Tanya has sought revenge on Max ever since he had an affair
An EastEnders storyline which involved a live burial has been ruled "offensive" by the media watchdog.
Ofcom received 116 complaints from viewers who thought the scenes, featuring character Max Branning, were "unsuitable" for the time of broadcast.
The BBC said the storyline, aired in March, was crafted in a "responsible manner" and took into account any pre-watershed audience "sensitivity".
But Ofcom has ruled that the BBC was in breach of its decency rules.
The BBC noted that the two episodes involved "no explicit violence" and the lead up to the burial scenes were "carefully paced with several indications of the direction of the storyline offered".
However, the Corporation admitted more than 600 complaints had been made following two pre-watershed episodes which saw Branning drugged, put into a coffin and buried alive by his wife, Tanya.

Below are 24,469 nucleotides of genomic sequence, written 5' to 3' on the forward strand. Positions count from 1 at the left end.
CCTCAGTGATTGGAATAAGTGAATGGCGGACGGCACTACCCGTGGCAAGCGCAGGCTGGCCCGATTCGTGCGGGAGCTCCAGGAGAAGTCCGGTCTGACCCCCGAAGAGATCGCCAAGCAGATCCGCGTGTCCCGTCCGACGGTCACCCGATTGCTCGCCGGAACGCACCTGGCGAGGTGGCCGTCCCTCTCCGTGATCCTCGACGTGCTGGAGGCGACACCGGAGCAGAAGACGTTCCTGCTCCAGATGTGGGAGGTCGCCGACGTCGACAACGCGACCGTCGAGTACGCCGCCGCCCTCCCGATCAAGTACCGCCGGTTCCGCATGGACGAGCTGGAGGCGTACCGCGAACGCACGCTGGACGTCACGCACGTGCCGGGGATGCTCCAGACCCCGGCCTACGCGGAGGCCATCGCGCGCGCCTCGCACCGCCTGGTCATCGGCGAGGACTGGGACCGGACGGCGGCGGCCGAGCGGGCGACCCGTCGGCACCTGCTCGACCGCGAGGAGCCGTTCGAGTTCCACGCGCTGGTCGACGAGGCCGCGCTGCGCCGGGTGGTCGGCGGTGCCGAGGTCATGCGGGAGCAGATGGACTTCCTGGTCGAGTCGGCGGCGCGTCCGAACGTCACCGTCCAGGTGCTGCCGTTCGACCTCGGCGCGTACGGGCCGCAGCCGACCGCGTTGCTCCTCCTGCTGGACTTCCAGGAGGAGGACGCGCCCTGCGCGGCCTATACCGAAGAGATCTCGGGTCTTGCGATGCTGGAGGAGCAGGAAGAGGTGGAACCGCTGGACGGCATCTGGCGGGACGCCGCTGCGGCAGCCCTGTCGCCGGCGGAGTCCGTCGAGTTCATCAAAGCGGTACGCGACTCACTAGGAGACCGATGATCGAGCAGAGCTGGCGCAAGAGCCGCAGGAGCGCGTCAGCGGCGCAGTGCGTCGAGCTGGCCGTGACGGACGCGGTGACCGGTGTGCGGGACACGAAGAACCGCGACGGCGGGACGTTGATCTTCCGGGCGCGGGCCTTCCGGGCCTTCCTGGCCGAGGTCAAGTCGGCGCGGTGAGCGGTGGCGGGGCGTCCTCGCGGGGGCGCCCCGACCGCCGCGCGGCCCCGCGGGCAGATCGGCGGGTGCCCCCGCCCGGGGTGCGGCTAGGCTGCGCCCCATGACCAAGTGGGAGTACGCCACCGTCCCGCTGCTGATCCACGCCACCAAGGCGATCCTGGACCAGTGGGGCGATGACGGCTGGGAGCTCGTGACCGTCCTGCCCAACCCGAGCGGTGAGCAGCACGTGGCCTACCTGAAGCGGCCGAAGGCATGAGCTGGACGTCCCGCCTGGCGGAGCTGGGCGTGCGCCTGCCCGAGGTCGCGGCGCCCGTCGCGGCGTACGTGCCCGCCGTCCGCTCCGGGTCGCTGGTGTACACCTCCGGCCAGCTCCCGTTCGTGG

Ofcom said the scenes of the burial alive shown in two episodes broadcast on Good Friday and Easter Monday had a "seriously disturbing element to them".
Max and Stacey's affair was discovered
Good Friday's episode, which was broadcast at 2030 GMT, saw scorned wife Tanya (Jo Joyner) enact her revenge on errant husband Max for his affair with Stacey (Lacey Turner), by drugging him and attempting to bury him alive.
Ofcom said: "Overall the storyline and its treatment had more in common with a dark psychological thriller than a pre-watershed drama.
"Further, in our view, the information supplied at the start of the programmes did not adequately prepare viewers for the extent of the distressing scenes that followed.
"For the reasons already stated the scenes of Max being buried alive were offensive and not justified by the context."
In February, Ofcom ruled the soap breached TV regulations in an episode showing a gang attack on the Queen Vic pub.
The regulator said the soap showed "sustained violence, intimidation and menace" inappropriate for a pre-watershed audience